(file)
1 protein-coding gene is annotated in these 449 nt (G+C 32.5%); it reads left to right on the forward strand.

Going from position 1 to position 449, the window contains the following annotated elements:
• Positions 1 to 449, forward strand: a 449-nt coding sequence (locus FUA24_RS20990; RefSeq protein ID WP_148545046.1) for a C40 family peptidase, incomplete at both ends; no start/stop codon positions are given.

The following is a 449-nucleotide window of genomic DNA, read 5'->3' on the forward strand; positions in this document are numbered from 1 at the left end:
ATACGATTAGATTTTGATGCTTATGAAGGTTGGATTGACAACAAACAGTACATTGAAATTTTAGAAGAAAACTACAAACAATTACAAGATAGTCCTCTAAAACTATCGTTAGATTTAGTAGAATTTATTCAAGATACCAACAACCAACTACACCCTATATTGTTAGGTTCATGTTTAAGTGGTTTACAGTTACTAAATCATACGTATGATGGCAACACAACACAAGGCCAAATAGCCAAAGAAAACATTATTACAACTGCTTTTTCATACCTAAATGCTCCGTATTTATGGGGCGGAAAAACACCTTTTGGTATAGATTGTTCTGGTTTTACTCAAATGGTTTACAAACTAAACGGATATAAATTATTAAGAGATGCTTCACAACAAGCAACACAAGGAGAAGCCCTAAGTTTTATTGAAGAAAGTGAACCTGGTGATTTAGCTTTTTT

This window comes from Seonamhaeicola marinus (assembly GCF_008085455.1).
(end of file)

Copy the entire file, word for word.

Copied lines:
1 protein-coding gene is annotated in these 449 nt (G+C 32.5%); it reads left to right on the forward strand.

Going from position 1 to position 449, the window contains the following annotated elements:
• Positions 1 to 449, forward strand: a 449-nt coding sequence (locus FUA24_RS20990; RefSeq protein ID WP_148545046.1) for a C40 family peptidase, incomplete at both ends; no start/stop codon positions are given.

The following is a 449-nucleotide window of genomic DNA, read 5'->3' on the forward strand; positions in this document are numbered from 1 at the left end:
ATACGATTAGATTTTGATGCTTATGAAGGTTGGATTGACAACAAACAGTACATTGAAATTTTAGAAGAAAACTACAAACAATTACAAGATAGTCCTCTAAAACTATCGTTAGATTTAGTAGAATTTATTCAAGATACCAACAACCAACTACACCCTATATTGTTAGGTTCATGTTTAAGTGGTTTACAGTTACTAAATCATACGTATGATGGCAACACAACACAAGGCCAAATAGCCAAAGAAAACATTATTACAACTGCTTTTTCATACCTAAATGCTCCGTATTTATGGGGCGGAAAAACACCTTTTGGTATAGATTGTTCTGGTTTTACTCAAATGGTTTACAAACTAAACGGATATAAATTATTAAGAGATGCTTCACAACAAGCAACACAAGGAGAAGCCCTAAGTTTTATTGAAGAAAGTGAACCTGGTGATTTAGCTTTTTT

This window comes from Seonamhaeicola marinus (assembly GCF_008085455.1).